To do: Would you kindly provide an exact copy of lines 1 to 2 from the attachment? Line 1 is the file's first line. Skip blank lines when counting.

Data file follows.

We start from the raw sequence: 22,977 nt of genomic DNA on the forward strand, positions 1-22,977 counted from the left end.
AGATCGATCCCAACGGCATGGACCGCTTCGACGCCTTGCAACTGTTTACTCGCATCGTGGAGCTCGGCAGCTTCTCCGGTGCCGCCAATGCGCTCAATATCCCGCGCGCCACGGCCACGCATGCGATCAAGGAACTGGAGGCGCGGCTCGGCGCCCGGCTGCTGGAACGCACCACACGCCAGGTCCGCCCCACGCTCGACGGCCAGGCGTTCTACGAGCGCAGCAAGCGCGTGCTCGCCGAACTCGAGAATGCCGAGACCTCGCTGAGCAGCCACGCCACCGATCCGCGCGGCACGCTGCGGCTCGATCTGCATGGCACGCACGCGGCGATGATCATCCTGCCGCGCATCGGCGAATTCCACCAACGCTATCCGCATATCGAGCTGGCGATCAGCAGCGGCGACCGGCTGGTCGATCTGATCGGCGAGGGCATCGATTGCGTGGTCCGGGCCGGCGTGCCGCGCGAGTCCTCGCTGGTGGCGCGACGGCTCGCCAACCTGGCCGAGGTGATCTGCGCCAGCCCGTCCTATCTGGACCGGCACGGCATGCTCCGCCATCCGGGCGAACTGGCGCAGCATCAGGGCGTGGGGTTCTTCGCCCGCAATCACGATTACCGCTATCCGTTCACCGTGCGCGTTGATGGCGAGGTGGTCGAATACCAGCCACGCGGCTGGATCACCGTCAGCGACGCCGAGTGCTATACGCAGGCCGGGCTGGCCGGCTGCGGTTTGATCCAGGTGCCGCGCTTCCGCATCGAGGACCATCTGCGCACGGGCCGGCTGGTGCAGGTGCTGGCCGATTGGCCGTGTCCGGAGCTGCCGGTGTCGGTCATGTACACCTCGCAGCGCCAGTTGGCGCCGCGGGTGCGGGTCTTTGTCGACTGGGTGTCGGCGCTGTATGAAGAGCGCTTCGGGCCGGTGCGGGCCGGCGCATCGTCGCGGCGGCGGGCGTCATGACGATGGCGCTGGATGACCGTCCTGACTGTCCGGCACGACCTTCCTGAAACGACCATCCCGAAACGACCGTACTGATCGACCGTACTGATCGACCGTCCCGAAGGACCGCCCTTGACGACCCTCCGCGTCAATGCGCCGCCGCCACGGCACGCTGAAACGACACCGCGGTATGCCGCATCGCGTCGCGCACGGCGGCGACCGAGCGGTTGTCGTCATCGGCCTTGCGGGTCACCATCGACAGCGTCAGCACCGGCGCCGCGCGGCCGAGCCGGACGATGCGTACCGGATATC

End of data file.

We start from the raw sequence: 22,977 nt of genomic DNA on the forward strand, positions 1-22,977 counted from the left end.
AGATCGATCCCAACGGCATGGACCGCTTCGACGCCTTGCAACTGTTTACTCGCATCGTGGAGCTCGGCAGCTTCTCCGGTGCCGCCAATGCGCTCAATATCCCGCGCGCCACGGCCACGCATGCGATCAAGGAACTGGAGGCGCGGCTCGGCGCCCGGCTGCTGGAACGCACCACACGCCAGGTCCGCCCCACGCTCGACGGCCAGGCGTTCTACGAGCGCAGCAAGCGCGTGCTCGCCGAACTCGAGAATGCCGAGACCTCGCTGAGCAGCCACGCCACCGATCCGCGCGGCACGCTGCGGCTCGATCTGCATGGCACGCACGCGGCGATGATCATCCTGCCGCGCATCGGCGAATTCCACCAACGCTATCCGCATATCGAGCTGGCGATCAGCAGCGGCGACCGGCTGGTCGATCTGATCGGCGAGGGCATCGATTGCGTGGTCCGGGCCGGCGTGCCGCGCGAGTCCTCGCTGGTGGCGCGACGGCTCGCCAACCTGGCCGAGGTGATCTGCGCCAGCCCGTCCTATCTGGACCGGCACGGCATGCTCCGCCATCCGGGCGAACTGGCGCAGCATCAGGGCGTGGGGTTCTTCGCCCGCAATCACGATTACCGCTATCCGTTCACCGTGCGCGTTGATGGCGAGGTGGTCGAATACCAGCCACGCGGCTGGATCACCGTCAGCGACGCCGAGTGCTATACGCAGGCCGGGCTGGCCGGCTGCGGTTTGATCCAGGTGCCGCGCTTCCGCATCGAGGACCATCTGCGCACGGGCCGGCTGGTGCAGGTGCTGGCCGATTGGCCGTGTCCGGAGCTGCCGGTGTCGGTCATGTACACCTCGCAGCGCCAGTTGGCGCCGCGGGTGCGGGTCTTTGTCGACTGGGTGTCGGCGCTGTATGAAGAGCGCTTCGGGCCGGTGCGGGCCGGCGCATCGTCGCGGCGGCGGGCGTCATGACGATGGCGCTGGATGACCGTCCTGACTGTCCGGCACGACCTTCCTGAAACGACCATCCCGAAACGACCGTACTGATCGACCGTACTGATCGACCGTCCCGAAGGACCGCCCTTGACGACCCTCCGCGTCAATGCGCCGCCGCCACGGCACGCTGAAACGACACCGCGGTATGCCGCATCGCGTCGCGCACGGCGGCGACCGAGCGGTTGTCGTCATCGGCCTTGCGGGTCACCATCGACAGCGTCAGCACCGGCGCCGCGCGGCCGAGCCGGACGATGCGTACCGGATATC